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Friday, February 1, 2013

Lao Dong Bei (老东北風味)

When I first tried it about six weeks ago, Lao Dong Bei immediately took its place among my top three favorite restaurants in Flushing. We were so enthusiastic that the chef came out to chat with us, and we learned a couple of things: that he is the former chef of Fu Run, and that he is from Harbin, one of the northernmost cities in China, quite near Siberia. Ever since I moved to New York City... um... the first time, I discovered that the then-famous Harbin Inn on the Upper West Side had recently closed, and I, geek that I am, had wanted to try Harbin-style food ever since (not that the Harbin Inn necessarily served any of it - I haven't been able to find that out). And sure enough, the fare here tends to be hearty and warming. LDB is the only culinary representative of Heilongjiang province in NYC that I know of (there may well be others - the more I find out about Flushing, the more I realize there is to learn). Lao Dong Bei is also one of the few Chinese restaurants in Flushing whose "English" name is, in fact, the same as the Chinese name: lǎo dōng běi fēng wèi (老东北風味), or "old Dongbei (Manchurian) flavor".

The percentage of dishes I've tried here that I would gladly order again is extraordinarily high. Tonight's meal, however, was the first for which I actually remembered to bring my camera... I was also solo, so I could only order a couple of things (I'll add other standout dishes later).  The meal started with a delightful little free dish of pickled radishes (luó bo - 蘿卜).

Pickled in vinegar, soy sauce, garlic and hot pepper, I can't remember ever enjoying a radish so much in my entire life.

The weather having just turned colder, I was craving something really warming. I certainly got it! The "Baby Cabbage with Meat Ball Soup" (xiǎo bái cài wán zǐ tāng - 小白菜丸子湯) is possibly the perfect winter soup: warming, satisfying, but not heavy in the least.

That large bowl is not just some meatballs floating in broth - it's practically solid with meatballs and cabbage. The pork meatballs are actually somewhat delicate, and the broth is enlivened by some minced scallion and ginger shreds. A bargain at $7.50 - it can easily feed 4.

I think "Beer Duck" (pí jiǔ yā - 啤酒鴨) is a truly great dish.

Chunks of duck (on the bone, making it a bit difficult to eat for the uninitiated) braised in beer, star anise, ginger, and more dried hot pepper than you think at first - I noticed my lips were tingling after eating three or four pieces!  It's a warming dish in every conceivable way.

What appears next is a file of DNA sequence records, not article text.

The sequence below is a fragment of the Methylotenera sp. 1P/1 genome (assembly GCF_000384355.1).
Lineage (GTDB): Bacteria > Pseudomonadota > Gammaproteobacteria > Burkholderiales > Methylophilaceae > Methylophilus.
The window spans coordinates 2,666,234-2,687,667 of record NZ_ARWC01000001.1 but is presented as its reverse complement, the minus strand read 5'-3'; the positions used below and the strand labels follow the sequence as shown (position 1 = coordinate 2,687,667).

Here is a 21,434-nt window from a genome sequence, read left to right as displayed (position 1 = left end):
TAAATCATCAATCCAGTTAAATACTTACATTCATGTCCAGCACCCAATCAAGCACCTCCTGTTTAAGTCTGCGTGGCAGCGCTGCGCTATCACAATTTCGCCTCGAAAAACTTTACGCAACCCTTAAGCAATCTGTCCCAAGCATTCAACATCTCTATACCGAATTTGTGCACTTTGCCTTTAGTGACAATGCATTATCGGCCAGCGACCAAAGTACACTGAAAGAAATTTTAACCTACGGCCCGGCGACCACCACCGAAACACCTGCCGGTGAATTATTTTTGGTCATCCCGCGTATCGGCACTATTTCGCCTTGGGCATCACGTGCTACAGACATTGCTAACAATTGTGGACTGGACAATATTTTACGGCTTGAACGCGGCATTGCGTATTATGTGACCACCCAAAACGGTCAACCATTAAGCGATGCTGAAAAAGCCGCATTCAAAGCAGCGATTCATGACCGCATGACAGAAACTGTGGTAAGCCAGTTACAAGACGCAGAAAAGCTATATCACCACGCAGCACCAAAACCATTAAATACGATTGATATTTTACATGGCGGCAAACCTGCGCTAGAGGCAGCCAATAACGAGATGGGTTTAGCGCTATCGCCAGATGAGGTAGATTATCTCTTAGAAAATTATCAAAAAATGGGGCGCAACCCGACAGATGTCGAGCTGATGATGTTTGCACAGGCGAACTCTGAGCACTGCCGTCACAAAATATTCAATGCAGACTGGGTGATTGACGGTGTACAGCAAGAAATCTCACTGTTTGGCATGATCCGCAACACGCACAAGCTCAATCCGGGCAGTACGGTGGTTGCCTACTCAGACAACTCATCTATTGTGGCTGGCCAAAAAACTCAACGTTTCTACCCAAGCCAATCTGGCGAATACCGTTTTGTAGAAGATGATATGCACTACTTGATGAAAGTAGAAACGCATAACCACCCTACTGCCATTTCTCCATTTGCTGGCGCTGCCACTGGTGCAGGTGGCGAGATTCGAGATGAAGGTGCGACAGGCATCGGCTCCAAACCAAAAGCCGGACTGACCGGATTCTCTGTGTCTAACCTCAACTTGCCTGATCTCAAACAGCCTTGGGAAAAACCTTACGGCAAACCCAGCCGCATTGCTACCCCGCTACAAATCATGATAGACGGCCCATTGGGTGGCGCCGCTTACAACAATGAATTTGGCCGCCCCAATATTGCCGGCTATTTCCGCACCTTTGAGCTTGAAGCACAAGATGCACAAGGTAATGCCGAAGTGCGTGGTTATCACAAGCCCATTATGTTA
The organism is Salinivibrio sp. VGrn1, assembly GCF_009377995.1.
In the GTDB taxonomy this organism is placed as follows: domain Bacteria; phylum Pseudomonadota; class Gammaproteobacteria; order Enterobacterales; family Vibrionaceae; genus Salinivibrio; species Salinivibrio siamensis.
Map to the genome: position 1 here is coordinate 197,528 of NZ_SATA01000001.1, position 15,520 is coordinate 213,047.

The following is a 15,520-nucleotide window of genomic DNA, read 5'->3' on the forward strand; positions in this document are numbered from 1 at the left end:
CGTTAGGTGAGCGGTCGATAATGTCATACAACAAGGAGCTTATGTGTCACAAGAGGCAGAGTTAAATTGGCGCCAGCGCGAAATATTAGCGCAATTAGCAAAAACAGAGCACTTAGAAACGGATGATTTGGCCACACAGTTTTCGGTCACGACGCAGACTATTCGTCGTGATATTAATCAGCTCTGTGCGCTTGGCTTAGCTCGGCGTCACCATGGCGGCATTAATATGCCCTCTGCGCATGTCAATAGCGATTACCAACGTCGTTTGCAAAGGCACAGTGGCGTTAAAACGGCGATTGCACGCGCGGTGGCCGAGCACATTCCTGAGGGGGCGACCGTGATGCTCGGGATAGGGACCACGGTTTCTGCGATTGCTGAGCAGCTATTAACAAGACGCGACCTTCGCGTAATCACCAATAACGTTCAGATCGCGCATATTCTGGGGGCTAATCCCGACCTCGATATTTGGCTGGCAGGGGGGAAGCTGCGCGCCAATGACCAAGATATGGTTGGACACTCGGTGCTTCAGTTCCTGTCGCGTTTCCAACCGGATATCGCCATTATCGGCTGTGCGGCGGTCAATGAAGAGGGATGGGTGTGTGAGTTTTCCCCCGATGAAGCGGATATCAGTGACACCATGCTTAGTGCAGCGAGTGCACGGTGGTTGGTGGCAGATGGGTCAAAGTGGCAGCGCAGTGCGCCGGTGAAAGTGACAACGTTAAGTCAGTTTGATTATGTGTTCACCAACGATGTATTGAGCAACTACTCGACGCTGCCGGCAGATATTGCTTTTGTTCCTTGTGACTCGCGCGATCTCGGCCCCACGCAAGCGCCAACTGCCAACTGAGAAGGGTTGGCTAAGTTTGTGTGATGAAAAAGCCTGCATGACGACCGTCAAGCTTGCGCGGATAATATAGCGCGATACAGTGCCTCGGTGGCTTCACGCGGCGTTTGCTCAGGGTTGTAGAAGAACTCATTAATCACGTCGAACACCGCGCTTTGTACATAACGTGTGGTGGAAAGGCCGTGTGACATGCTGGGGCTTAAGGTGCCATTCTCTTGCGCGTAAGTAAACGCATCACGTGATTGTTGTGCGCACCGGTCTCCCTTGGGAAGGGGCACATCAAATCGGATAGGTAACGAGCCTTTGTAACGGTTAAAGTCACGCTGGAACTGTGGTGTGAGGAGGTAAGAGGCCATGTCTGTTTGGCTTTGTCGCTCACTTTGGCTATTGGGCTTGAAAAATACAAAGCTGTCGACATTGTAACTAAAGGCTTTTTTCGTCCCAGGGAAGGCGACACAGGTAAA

Another recent find here is "House Pork Elbow" (bā zhǒu zǐ - 扒肘子):

Slices of pork shank (for some reason, pork shank gets translated as "pork elbow" much of the time) are braised in an ever-so-slightly sweet broth until almost unbelievably tender, surrounded by baby cabbage halves. A really lovely dish.

There are several good versions of zī rán yú piàn (孜然魚片, or "Crispy Sliced Fish w. Cumin") in Flushing, and Lao Dong Bei's holds it's own in the top two or three:

Slices of deep-fried flounder filets are tossed in a mixture of cumin, caraway, and dried hot pepper.

During a recent visit, a free plate of Pork Skin Jelly (ròu pí dòng - 肉皮凍) just appeared. Its appearance was a most welcome one - cubes of pork skin in a milky-white aspic jelly with a dipping sauce of black vinegar spiked with minced ginger and garlic on the side.

 (Cue my mother's question to me years ago, "What's an aspic?"  When I replied, "Well, it's bigger than a toothpick..." I thought she was going to slap me.)

The chef also has his famous "Muslim Lamb Chops" on the menu (here called "Lamb Chop in Xinjiang Style" - xīn jiāng yáng pái - 新疆羊排). They are every bit as spectacular as they were at Fu Run.

I don't miss Fu Run one little bit.

Lao Dong Bei (老东北風味)
44-09 Kissena Blvd., Flushing, NY 11355

(7 train to Main St.-Flushing, south on Main St. to Kissena, veer left, then 6 more blocks)

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